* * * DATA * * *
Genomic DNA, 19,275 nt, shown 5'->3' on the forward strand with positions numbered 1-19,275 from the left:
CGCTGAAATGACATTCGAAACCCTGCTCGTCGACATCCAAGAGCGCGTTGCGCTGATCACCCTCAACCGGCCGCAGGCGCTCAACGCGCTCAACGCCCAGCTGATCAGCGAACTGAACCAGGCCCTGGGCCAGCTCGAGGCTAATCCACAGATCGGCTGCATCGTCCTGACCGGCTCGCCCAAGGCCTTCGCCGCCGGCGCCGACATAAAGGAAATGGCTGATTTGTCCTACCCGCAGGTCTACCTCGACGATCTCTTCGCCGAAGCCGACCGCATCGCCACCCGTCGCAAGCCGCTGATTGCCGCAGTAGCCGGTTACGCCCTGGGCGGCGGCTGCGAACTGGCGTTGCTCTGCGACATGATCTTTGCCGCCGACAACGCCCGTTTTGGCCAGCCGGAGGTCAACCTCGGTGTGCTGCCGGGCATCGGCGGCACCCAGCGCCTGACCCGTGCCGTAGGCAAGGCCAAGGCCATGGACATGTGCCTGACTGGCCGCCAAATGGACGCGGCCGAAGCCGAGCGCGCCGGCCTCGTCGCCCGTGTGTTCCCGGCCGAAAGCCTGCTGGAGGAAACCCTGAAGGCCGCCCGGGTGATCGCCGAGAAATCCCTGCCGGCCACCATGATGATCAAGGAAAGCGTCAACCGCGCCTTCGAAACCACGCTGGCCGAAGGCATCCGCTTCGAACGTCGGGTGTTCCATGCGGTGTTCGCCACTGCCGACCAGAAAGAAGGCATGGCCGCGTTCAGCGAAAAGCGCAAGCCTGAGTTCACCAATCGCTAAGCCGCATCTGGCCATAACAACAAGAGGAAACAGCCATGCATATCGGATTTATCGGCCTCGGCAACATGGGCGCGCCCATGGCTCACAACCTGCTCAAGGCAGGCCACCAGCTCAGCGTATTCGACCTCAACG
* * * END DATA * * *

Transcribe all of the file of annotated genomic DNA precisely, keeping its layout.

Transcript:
Genomic DNA, 19,275 nt, shown 5'->3' on the forward strand with positions numbered 1-19,275 from the left:
CGCTGAAATGACATTCGAAACCCTGCTCGTCGACATCCAAGAGCGCGTTGCGCTGATCACCCTCAACCGGCCGCAGGCGCTCAACGCGCTCAACGCCCAGCTGATCAGCGAACTGAACCAGGCCCTGGGCCAGCTCGAGGCTAATCCACAGATCGGCTGCATCGTCCTGACCGGCTCGCCCAAGGCCTTCGCCGCCGGCGCCGACATAAAGGAAATGGCTGATTTGTCCTACCCGCAGGTCTACCTCGACGATCTCTTCGCCGAAGCCGACCGCATCGCCACCCGTCGCAAGCCGCTGATTGCCGCAGTAGCCGGTTACGCCCTGGGCGGCGGCTGCGAACTGGCGTTGCTCTGCGACATGATCTTTGCCGCCGACAACGCCCGTTTTGGCCAGCCGGAGGTCAACCTCGGTGTGCTGCCGGGCATCGGCGGCACCCAGCGCCTGACCCGTGCCGTAGGCAAGGCCAAGGCCATGGACATGTGCCTGACTGGCCGCCAAATGGACGCGGCCGAAGCCGAGCGCGCCGGCCTCGTCGCCCGTGTGTTCCCGGCCGAAAGCCTGCTGGAGGAAACCCTGAAGGCCGCCCGGGTGATCGCCGAGAAATCCCTGCCGGCCACCATGATGATCAAGGAAAGCGTCAACCGCGCCTTCGAAACCACGCTGGCCGAAGGCATCCGCTTCGAACGTCGGGTGTTCCATGCGGTGTTCGCCACTGCCGACCAGAAAGAAGGCATGGCCGCGTTCAGCGAAAAGCGCAAGCCTGAGTTCACCAATCGCTAAGCCGCATCTGGCCATAACAACAAGAGGAAACAGCCATGCATATCGGATTTATCGGCCTCGGCAACATGGGCGCGCCCATGGCTCACAACCTGCTCAAGGCAGGCCACCAGCTCAGCGTATTCGACCTCAACG